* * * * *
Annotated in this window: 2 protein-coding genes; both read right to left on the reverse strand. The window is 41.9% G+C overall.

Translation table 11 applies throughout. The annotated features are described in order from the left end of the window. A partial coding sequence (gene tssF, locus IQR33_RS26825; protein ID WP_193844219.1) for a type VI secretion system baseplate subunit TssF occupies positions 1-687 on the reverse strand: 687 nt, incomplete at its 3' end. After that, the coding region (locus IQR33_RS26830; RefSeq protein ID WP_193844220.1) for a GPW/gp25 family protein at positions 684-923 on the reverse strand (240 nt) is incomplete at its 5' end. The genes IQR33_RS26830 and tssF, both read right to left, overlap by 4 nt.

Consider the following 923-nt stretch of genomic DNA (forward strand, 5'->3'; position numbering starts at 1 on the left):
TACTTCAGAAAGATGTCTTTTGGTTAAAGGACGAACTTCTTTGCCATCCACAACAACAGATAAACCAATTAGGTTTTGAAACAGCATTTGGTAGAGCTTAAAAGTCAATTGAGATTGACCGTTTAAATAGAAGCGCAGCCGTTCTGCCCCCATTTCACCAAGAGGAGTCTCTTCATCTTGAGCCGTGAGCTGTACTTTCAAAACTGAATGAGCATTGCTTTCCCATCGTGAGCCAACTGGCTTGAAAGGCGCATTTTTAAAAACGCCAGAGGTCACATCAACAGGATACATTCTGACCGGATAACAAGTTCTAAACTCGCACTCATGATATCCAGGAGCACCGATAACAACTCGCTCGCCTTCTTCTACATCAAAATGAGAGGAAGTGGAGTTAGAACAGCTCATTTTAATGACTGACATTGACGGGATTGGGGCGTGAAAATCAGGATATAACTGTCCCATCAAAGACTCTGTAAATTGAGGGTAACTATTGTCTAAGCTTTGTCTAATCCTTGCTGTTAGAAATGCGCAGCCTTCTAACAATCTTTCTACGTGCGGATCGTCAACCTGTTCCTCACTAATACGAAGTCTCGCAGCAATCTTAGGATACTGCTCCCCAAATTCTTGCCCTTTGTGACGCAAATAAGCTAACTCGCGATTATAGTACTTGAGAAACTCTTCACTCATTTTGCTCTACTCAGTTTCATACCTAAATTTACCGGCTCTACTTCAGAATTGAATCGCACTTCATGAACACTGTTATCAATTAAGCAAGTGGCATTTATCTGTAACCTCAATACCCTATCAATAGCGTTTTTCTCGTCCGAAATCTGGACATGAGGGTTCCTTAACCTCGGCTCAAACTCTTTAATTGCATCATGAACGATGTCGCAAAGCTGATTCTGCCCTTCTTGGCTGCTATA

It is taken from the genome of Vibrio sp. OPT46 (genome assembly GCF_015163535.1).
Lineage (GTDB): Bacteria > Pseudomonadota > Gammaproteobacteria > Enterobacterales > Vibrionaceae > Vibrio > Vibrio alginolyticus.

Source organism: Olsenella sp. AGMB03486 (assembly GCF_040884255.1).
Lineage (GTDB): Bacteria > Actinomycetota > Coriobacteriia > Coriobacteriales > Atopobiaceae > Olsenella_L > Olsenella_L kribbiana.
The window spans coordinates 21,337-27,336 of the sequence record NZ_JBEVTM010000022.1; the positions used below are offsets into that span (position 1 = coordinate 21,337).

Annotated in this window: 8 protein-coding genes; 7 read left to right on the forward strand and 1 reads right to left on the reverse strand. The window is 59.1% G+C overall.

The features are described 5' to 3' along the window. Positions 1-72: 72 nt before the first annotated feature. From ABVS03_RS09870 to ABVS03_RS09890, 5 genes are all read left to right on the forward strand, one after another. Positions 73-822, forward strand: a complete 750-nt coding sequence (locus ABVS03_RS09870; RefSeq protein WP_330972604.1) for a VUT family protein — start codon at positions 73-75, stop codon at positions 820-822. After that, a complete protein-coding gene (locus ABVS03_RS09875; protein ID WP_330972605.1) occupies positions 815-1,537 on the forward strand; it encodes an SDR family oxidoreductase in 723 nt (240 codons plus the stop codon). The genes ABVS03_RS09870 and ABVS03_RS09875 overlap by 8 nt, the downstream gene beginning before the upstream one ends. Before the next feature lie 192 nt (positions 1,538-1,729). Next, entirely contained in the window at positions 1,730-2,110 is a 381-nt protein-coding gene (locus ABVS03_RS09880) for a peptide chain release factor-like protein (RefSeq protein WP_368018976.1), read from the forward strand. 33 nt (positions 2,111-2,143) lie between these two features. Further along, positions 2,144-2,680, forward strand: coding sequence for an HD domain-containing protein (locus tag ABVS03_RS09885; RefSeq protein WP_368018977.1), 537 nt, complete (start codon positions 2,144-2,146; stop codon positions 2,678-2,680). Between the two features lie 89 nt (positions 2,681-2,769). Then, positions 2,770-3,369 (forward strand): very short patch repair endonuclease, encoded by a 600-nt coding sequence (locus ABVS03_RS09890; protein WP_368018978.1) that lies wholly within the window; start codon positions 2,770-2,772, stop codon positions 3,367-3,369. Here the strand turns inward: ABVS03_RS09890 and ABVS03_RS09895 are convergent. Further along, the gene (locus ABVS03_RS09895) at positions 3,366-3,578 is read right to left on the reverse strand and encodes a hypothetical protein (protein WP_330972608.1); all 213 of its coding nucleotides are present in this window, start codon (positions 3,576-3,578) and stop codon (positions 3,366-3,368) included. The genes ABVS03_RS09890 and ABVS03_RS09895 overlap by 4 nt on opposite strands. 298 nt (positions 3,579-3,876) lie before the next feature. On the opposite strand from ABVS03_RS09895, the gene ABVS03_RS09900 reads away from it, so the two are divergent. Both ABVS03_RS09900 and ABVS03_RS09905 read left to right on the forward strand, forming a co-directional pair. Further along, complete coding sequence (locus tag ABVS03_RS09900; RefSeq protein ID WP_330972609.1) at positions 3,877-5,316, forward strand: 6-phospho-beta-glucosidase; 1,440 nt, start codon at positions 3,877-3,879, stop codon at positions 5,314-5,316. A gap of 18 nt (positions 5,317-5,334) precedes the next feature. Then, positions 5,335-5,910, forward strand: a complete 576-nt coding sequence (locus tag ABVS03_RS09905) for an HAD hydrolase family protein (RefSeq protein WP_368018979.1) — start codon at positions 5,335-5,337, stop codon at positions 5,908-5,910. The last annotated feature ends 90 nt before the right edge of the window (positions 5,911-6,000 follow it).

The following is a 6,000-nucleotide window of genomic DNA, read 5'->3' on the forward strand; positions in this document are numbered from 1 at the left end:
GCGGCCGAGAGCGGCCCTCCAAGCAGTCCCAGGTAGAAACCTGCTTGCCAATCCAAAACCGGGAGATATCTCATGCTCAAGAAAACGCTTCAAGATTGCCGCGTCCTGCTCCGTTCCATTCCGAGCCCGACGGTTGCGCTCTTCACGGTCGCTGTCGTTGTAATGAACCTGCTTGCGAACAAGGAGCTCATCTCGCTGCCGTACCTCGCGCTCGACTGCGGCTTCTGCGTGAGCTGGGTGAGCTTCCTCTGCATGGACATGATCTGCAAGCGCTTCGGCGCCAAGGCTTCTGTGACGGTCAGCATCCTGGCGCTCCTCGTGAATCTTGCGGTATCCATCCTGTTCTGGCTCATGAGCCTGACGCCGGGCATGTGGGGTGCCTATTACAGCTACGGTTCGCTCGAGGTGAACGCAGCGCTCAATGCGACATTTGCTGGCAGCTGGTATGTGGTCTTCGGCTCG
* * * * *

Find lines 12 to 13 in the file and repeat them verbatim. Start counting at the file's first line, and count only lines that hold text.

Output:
The following is a 6,000-nucleotide window of genomic DNA, read 5'->3' on the forward strand; positions in this document are numbered from 1 at the left end:
GCGGCCGAGAGCGGCCCTCCAAGCAGTCCCAGGTAGAAACCTGCTTGCCAATCCAAAACCGGGAGATATCTCATGCTCAAGAAAACGCTTCAAGATTGCCGCGTCCTGCTCCGTTCCATTCCGAGCCCGACGGTTGCGCTCTTCACGGTCGCTGTCGTTGTAATGAACCTGCTTGCGAACAAGGAGCTCATCTCGCTGCCGTACCTCGCGCTCGACTGCGGCTTCTGCGTGAGCTGGGTGAGCTTCCTCTGCATGGACATGATCTGCAAGCGCTTCGGCGCCAAGGCTTCTGTGACGGTCAGCATCCTGGCGCTCCTCGTGAATCTTGCGGTATCCATCCTGTTCTGGCTCATGAGCCTGACGCCGGGCATGTGGGGTGCCTATTACAGCTACGGTTCGCTCGAGGTGAACGCAGCGCTCAATGCGACATTTGCTGGCAGCTGGTATGTGGTCTTCGGCTCG